The Deity of Christ

John-Kimball2x3JOHN KIMBALL, DIRECTOR OF CHURCH DEVELOPMENT

When it comes to the deity of Christ, stated beliefs and practices do not always send the same message. In our CCCC family, all of our congregations affirm our Faith statement:

“We believe in the deity of Christ, in His virgin birth, in His sinless life, in His miracles, in His vicarious and atoning death through His shed blood, in His bodily resurrection, in His ascension to the right hand of the Father, and in His personal return in power and glory.”

Yet, when it comes to ministry and revitalization, we often attempt to do the work using human means.

While I was a young man in seminary, I was assigned a research topic on the Chalcedon Definition, a statement by the Church in 451AD that affirms the dual nature of Christ – both fully God and fully man. I grew up reciting the Nicean Creed, but it had become something I did on autopilot. While writing that paper, the truth of Christ’s divinity finally hit me. If Jesus is truly divine, then several things are true: he knows everything, including things about myself I do not even know. Like the Father, he is all powerful; he is everywhere present at the same time; and he rules over everything; hence we call him Lord. There are more attributes to be sure, but any of the above are already game-changers in the way we do church.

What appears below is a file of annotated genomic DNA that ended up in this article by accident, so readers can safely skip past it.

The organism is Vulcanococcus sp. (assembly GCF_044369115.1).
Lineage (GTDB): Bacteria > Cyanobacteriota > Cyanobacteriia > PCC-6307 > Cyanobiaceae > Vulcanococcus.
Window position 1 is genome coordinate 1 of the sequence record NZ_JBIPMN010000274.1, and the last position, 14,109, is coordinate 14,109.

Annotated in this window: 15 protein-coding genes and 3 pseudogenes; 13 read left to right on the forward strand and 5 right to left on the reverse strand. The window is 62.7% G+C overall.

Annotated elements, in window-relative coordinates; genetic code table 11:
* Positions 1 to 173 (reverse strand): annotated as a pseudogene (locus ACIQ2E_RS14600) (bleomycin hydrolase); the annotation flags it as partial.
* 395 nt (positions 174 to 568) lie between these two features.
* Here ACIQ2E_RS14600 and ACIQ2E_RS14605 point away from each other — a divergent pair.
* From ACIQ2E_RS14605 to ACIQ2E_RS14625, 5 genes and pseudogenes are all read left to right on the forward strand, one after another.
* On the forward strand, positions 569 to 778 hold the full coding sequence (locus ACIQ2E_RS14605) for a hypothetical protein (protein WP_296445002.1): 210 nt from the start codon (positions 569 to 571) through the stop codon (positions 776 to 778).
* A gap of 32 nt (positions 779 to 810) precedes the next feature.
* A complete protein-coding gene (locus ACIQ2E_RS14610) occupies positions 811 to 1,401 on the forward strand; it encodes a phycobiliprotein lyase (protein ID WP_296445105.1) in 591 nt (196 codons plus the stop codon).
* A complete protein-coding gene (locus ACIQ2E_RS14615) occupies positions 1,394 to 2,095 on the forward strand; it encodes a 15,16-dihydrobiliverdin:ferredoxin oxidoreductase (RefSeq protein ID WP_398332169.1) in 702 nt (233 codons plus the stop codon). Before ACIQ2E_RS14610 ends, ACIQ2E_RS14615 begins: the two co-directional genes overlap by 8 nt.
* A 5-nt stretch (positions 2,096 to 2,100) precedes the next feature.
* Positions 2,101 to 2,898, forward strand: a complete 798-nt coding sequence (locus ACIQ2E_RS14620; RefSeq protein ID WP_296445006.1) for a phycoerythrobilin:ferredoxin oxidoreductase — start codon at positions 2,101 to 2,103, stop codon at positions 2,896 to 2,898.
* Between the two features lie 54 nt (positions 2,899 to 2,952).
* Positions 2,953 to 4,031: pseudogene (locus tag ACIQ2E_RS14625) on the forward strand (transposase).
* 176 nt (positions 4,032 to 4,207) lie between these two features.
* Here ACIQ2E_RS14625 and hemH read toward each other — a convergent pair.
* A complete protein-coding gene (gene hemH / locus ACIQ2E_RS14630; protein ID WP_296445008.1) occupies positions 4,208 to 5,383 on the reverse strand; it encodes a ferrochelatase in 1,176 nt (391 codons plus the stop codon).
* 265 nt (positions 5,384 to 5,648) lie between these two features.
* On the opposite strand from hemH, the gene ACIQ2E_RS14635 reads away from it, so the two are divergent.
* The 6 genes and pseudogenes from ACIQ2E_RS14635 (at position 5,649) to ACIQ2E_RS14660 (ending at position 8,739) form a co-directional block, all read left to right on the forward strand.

When a church’s ministry appears to be waning, the first response frequently is to find some new program (or perhaps a new pastor) to fix the problem, i.e., a human solution. But if Jesus is truly divine, what should be the first step? If Jesus is all-knowing, then he certainly knows best how to address our need. If Jesus is everywhere present, He will certainly be with us as we walk through the changes needed to focus again on the kingdom. If Jesus is all-powerful, He certainly has the ability to make the instructions (new vision) come to pass. And if Jesus really does rule over all things, then we (as a body) will submit to him and follow his instruction.
If Jesus is all-knowing, all-powerful, present everywhere and has full dominion, how might that change the way we pray in our churches? Concerted and consistent prayer by the whole body, seeking Jesus’ divine wisdom and instructions, until at least the majority sense they have heard (in unity) the same word from God, is what a congregation that actually lives out what they say they believe about the deity of Christ looks like.

If Jesus is divine, then we will follow Him and do what He tells us to do. And when we do, his local congregations will be fruitful, will grow and will accomplish what he intends.
Jesus’ divinity is either more than just a faith statement or it’s not real at all.

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